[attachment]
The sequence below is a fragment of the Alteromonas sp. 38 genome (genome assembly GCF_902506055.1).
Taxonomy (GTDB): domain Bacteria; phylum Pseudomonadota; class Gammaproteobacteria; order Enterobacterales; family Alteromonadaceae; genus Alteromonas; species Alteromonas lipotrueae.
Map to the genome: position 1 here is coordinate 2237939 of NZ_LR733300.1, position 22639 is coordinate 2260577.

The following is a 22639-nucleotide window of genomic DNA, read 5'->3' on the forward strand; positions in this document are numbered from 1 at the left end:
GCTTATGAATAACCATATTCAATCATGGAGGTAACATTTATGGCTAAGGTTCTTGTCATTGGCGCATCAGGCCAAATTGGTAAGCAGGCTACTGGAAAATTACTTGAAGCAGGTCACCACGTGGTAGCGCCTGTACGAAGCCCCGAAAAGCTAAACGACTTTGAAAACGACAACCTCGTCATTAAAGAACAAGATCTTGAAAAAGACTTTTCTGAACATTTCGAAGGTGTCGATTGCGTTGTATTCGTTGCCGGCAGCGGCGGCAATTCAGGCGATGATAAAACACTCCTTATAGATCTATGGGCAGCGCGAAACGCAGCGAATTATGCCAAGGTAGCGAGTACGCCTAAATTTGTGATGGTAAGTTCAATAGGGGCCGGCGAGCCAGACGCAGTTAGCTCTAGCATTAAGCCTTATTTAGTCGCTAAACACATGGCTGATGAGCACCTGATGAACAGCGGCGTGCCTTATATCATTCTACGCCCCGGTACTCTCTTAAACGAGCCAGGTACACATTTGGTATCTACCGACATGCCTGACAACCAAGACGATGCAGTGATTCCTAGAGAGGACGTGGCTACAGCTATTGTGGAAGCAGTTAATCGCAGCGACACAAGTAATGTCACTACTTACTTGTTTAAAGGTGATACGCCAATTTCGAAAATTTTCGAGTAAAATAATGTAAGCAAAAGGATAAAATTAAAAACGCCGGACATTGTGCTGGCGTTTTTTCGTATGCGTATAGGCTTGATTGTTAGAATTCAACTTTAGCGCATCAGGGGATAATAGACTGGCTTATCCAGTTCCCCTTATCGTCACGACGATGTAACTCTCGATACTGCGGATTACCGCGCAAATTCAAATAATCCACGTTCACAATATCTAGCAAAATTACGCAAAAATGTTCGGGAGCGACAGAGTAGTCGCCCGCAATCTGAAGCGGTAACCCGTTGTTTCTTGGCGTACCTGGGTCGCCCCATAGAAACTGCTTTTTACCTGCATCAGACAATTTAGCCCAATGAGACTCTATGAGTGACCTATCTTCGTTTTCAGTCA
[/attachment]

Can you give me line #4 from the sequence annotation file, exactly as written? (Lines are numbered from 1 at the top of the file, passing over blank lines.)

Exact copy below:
The following is a 22639-nucleotide window of genomic DNA, read 5'->3' on the forward strand; positions in this document are numbered from 1 at the left end: